You've been brushing your teeth all wrong – here's the right way to do it | The Sun

You've been brushing your teeth all wrong – here's the right way to do it | The Sun

June 15, 2023

ONE in five Brits admit they don't brush their teeth at least one day a week, according to research.

A major oral health study, covering all topics from brushing frequency to oral knowledge, also revealed 41 per cent brush their teeth for less than a minute in total, each day.

While 18 per cent admit to spending less time tending to their gnashers due to running late for work, 37 per cent acknowledged a clean before bedtime is often missed.

And 25 per cent would be embarrassed of the state of their mouths were they to have a check-up, with 12 per cent going to the dentist less than once a year.

More than a tenth (13 per cent) have told porkies when it comes to how frequently they floss, and nine per cent have fibbed about how often they visit the dentist.

A spokesperson from Sensodyne, which commissioned the research to highlight the importance of looking after gums as well as sensitive teeth, said: “There’s a lot going on in your mouth that you don’t think about.

Read more on oral health

I’m a parenting expert – hack to clean your kids’ teeth & no toothbrush battle

Could gum disease be causing my erectile dysfunction?

“Aside from whether you have sensitive teeth or not, considering the health of your gums is vitally important, including reaching difficult areas in between your teeth and along the gum line.

“Often, out of sight can be out of mind, but in the case of your oral health, it’s critical to keep it at the forefront of your thoughts.”

Of those who dodge the dentist, 39 per cent admit they simply don’t like visiting them, while 31 per cent are not currently registered.

Around one in six (16 per cent) have put off going because they’re worried about what they might find out.

Most read in Health


Warning for Brits heading to tourist hotspots this summer


I'm a nutritionist – drinks that leave you dangerously dehydrated in heatwave


Our seaside town is branded 'UK's unhealthiest' with 3 McDonald’s 5 mins apart


Warning as student left like Teletubby after brush against 'most dangerous plant'

While 11 per cent just don’t want to get any work done, such as fillings or something even more invasive, according to the figures.

It also emerged 11 per cent rarely or never consider the health of their gums, and as many as 60 per cent simply presume that by brushing their teeth, they are naturally also looking after their gums.

As a result, 25 per cent say they have never been keen on their smile, and 21 per cent tend to avoid showing their teeth when smiling in photos.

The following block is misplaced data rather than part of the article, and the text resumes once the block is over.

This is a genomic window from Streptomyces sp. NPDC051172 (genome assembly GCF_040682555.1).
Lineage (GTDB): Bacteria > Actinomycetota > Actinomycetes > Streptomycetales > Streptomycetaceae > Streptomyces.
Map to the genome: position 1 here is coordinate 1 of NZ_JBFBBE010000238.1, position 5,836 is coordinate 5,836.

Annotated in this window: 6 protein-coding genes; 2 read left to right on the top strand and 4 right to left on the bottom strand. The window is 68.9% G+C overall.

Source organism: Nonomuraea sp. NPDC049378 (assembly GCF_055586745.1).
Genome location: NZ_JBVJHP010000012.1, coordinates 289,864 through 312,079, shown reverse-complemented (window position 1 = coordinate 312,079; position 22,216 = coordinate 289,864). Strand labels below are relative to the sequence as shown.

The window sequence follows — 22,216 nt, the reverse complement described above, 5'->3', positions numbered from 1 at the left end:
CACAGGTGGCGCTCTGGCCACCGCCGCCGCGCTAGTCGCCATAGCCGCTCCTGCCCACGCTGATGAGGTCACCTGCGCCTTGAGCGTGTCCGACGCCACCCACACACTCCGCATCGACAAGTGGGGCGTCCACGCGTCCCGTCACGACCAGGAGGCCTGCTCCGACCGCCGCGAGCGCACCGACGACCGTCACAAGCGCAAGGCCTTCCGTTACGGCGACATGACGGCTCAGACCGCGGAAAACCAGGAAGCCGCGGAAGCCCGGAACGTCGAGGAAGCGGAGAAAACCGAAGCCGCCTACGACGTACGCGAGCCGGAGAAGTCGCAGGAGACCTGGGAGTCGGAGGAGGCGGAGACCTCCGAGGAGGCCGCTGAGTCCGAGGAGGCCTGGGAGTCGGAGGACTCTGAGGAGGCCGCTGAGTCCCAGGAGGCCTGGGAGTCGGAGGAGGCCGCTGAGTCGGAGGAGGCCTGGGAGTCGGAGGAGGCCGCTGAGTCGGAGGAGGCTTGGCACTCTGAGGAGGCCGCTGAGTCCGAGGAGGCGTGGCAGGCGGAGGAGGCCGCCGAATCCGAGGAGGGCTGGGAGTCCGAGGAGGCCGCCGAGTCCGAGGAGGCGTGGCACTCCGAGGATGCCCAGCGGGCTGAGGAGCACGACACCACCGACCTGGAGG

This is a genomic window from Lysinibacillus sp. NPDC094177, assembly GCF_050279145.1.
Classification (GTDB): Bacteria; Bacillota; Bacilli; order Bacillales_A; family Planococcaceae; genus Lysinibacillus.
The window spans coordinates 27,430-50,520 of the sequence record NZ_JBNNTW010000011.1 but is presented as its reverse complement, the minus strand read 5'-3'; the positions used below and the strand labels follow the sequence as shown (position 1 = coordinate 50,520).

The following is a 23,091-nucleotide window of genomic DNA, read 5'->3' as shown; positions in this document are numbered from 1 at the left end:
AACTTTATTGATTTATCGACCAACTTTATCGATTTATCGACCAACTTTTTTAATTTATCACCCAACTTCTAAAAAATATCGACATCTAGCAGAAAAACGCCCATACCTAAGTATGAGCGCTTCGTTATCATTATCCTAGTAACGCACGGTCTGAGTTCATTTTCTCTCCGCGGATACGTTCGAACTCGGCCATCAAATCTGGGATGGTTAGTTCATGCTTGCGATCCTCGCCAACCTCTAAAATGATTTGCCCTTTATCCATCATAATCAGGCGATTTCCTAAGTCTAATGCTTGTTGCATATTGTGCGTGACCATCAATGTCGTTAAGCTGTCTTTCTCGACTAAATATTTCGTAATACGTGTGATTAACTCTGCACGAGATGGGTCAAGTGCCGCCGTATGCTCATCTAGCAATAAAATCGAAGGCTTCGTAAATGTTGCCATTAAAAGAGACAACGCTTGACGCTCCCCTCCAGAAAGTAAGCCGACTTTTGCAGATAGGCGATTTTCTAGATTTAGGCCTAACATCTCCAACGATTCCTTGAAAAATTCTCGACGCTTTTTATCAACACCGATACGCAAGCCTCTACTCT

Exactly half of those surveyed believe they do a ‘decent’ job in keeping their mouths healthy but admit there’s room for improvement.

And 24 per cent admit they should probably know more about oral hygiene, and 15 per cent don’t know much about gums.

A spokesperson for Sensodyne, which commissioned the research to mark the relaunch of its Sensitivity & Gum Toothpaste, added: “Healthy teeth and gums are something millions of people tend to take for granted.

“That's why it's so important to keep on top of our oral care routine. By correctly brushing our teeth twice-daily we can help our teeth and gums stay healthy.”

How to brush your teeth the right way

It can sometimes be hard to know how to look after your teeth beyond brushing them twice a day.

Thankfully, Faizan Zaheer, from Bupa Dental Care, previously shared his advice on how to keep teeth in tip-top condition.

BRUSH UP ON STORAGE: Good toothbrush hygiene means keeping it somewhere for it to dry out — and that’s not the bathroom.

Faizan said: “Toothbrushes that stay moist for an extended period encourage bacterial growth.

"Keep your toothbrush holder away from the toilet and sink.

"Flushing can create an aerosol effect, spraying germs in the air.”

It is also a good idea to change your brush every three to four months.

TWO-MINUTE CLEAN: Brush your teeth for two minutes, morning and evening, with a fluoride toothpaste.

“If you are very good at brushing, then plaque will not build up, so there will be fewer spots for bacteria to produce acid and cause decay,” says Faizan.

Brushing too hard can wear away the enamel on your teeth, so use light pressure in a small, circular motion.

DON’T RINSE: It is best to just spit out toothpaste after cleaning.

Faizan says: “People tend to rinse their mouths after brushing.

However, this causes the removal of fluoride from the teeth, which means it can’t benefit by strengthening the minerals in the enamel.”

Rinsing with mouthwash is another habit to drop.

Faizan says: “It usually has a lower fluoride concentration than toothpaste. Therefore, it will dilute the fluoride concentration in the mouth if used after brushing.”

Wait a minute after brushing before using mouthwash, or find another time in the day.

FLOSS: Using floss or small interdental brushes removes bacteria between your teeth.

Faizan says: “Put the dental floss between two teeth and while holding it firmly against one tooth, slide it up and down.

Read more on The Sun

Mum shares tip so you can leave your paddling pool out overnight & keep bugs away

Alison ‘heartbroken’ over Holly row after ex-This Morning co-star’s claims

“Repeat while holding the floss against the other tooth in the gap.

“As the floss reaches your gums, carefully slide it below the gum line to get those hard-to-reach places.”

Source: Read Full Article